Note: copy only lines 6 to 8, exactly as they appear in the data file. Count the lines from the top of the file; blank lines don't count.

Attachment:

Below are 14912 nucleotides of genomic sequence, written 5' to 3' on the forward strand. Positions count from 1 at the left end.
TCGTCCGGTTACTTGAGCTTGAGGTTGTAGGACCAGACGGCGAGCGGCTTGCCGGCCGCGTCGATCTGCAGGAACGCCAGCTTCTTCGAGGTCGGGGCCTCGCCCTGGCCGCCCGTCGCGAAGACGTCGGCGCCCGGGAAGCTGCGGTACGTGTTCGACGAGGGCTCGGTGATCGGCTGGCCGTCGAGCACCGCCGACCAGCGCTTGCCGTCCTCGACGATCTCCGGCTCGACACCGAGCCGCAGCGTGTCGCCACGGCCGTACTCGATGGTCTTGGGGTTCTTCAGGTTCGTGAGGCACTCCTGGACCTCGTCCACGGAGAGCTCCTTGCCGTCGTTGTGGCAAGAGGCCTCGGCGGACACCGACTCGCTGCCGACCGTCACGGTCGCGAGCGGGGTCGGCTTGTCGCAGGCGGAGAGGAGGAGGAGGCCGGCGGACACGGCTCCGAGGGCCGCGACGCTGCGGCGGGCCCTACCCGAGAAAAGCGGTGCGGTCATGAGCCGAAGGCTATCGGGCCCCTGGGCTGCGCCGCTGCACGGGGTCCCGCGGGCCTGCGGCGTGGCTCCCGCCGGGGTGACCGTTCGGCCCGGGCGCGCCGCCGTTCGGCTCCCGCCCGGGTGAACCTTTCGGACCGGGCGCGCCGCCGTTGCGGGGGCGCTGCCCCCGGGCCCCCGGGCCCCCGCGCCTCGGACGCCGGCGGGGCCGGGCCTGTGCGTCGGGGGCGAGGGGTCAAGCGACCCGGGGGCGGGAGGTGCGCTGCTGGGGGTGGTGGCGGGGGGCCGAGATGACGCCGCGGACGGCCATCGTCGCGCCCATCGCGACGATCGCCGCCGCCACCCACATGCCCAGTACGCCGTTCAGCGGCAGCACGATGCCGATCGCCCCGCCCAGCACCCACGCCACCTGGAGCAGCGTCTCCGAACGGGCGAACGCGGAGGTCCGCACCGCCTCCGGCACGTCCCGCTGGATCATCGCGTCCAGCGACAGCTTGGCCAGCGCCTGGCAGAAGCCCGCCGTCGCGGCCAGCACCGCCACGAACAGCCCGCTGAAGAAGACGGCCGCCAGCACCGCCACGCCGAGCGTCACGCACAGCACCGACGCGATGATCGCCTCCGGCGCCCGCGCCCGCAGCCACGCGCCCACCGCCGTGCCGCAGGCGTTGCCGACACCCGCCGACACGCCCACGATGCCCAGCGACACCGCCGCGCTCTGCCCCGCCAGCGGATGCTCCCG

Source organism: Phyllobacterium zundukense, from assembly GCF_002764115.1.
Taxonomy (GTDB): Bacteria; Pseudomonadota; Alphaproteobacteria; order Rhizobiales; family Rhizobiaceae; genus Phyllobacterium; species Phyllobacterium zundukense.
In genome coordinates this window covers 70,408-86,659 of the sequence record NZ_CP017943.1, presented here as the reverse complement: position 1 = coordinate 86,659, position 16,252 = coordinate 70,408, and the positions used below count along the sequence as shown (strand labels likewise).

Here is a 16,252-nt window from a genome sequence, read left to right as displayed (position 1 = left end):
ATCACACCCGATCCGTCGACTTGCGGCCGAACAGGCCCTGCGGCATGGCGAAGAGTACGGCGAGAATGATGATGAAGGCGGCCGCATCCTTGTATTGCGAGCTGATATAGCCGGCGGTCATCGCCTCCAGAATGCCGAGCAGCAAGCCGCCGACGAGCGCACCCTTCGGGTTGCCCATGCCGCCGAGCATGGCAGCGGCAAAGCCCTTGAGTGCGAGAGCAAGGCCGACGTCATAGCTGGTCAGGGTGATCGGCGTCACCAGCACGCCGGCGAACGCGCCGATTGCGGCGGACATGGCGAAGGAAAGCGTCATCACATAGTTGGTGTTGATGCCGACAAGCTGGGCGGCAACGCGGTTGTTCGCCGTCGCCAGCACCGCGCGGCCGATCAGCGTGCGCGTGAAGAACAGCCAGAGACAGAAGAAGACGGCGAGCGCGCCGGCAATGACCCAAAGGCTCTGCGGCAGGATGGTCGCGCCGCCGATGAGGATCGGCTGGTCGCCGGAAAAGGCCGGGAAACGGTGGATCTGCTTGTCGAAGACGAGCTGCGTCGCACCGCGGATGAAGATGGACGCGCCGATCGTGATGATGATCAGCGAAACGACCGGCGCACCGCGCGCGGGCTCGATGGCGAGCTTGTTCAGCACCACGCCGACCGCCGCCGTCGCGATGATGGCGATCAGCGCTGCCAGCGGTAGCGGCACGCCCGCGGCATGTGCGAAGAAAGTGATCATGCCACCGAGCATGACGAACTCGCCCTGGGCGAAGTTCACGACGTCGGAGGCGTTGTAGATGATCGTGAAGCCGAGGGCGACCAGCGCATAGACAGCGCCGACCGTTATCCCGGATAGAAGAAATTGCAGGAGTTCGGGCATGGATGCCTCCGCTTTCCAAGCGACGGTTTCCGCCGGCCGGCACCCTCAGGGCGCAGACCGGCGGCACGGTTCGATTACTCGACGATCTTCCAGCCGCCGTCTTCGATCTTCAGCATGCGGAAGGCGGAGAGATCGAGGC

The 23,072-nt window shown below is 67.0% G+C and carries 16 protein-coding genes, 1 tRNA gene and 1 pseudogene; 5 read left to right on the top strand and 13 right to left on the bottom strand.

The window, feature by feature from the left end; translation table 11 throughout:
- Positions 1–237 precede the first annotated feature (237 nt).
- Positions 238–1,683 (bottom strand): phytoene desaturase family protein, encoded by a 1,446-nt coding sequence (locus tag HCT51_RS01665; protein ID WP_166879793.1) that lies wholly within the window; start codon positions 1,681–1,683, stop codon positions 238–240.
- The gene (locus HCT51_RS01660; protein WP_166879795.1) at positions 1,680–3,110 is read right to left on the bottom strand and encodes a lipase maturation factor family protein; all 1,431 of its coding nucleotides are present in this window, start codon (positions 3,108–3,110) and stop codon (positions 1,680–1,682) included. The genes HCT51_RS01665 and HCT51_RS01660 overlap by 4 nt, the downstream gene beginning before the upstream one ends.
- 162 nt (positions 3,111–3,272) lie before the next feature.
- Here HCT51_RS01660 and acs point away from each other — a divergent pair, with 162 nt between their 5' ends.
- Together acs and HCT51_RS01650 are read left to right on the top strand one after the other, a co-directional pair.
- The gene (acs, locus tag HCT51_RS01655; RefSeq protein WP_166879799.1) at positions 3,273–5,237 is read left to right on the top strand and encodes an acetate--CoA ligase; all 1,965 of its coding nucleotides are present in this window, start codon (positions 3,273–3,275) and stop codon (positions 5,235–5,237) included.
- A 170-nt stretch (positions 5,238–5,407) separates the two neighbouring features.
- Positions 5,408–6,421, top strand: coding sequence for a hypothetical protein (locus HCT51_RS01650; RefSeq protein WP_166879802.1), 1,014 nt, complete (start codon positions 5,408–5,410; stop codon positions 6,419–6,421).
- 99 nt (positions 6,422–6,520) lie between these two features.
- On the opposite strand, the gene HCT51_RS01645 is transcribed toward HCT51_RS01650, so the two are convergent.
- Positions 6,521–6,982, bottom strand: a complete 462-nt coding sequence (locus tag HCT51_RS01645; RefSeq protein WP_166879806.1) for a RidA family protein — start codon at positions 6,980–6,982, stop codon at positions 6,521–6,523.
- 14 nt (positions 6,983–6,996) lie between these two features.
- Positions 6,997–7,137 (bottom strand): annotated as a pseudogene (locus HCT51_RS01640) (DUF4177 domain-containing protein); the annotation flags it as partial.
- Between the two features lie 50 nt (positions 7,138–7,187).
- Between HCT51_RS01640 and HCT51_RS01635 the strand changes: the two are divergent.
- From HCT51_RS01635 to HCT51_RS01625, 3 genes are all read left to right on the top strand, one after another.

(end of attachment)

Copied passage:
Here is a 16,252-nt window from a genome sequence, read left to right as displayed (position 1 = left end):
ATCACACCCGATCCGTCGACTTGCGGCCGAACAGGCCCTGCGGCATGGCGAAGAGTACGGCGAGAATGATGATGAAGGCGGCCGCATCCTTGTATTGCGAGCTGATATAGCCGGCGGTCATCGCCTCCAGAATGCCGAGCAGCAAGCCGCCGACGAGCGCACCCTTCGGGTTGCCCATGCCGCCGAGCATGGCAGCGGCAAAGCCCTTGAGTGCGAGAGCAAGGCCGACGTCATAGCTGGTCAGGGTGATCGGCGTCACCAGCACGCCGGCGAACGCGCCGATTGCGGCGGACATGGCGAAGGAAAGCGTCATCACATAGTTGGTGTTGATGCCGACAAGCTGGGCGGCAACGCGGTTGTTCGCCGTCGCCAGCACCGCGCGGCCGATCAGCGTGCGCGTGAAGAACAGCCAGAGACAGAAGAAGACGGCGAGCGCGCCGGCAATGACCCAAAGGCTCTGCGGCAGGATGGTCGCGCCGCCGATGAGGATCGGCTGGTCGCCGGAAAAGGCCGGGAAACGGTGGATCTGCTTGTCGAAGACGAGCTGCGTCGCACCGCGGATGAAGATGGACGCGCCGATCGTGATGATGATCAGCGAAACGACCGGCGCACCGCGCGCGGGCTCGATGGCGAGCTTGTTCAGCACCACGCCGACCGCCGCCGTCGCGATGATGGCGATCAGCGCTGCCAGCGGTAGCGGCACGCCCGCGGCATGTGCGAAGAAAGTGATCATGCCACCGAGCATGACGAACTCGCCCTGGGCGAAGTTCACGACGTCGGAGGCGTTGTAGATGATCGTGAAGCCGAGGGCGACCAGCGCATAGACAGCGCCGACCGTTATCCCGGATAGAAGAAATTGCAGGAGTTCGGGCATGGATGCCTCCGCTTTCCAAGCGACGGTTTCCGCCGGCCGGCACCCTCAGGGCGCAGACCGGCGGCACGGTTCGATTACTCGACGATCTTCCAGCCGCCGTCTTCGATCTTCAGCATGCGGAAGGCGGAGAGATCGAGGC

The 23,072-nt window shown below is 67.0% G+C and carries 16 protein-coding genes, 1 tRNA gene and 1 pseudogene; 5 read left to right on the top strand and 13 right to left on the bottom strand.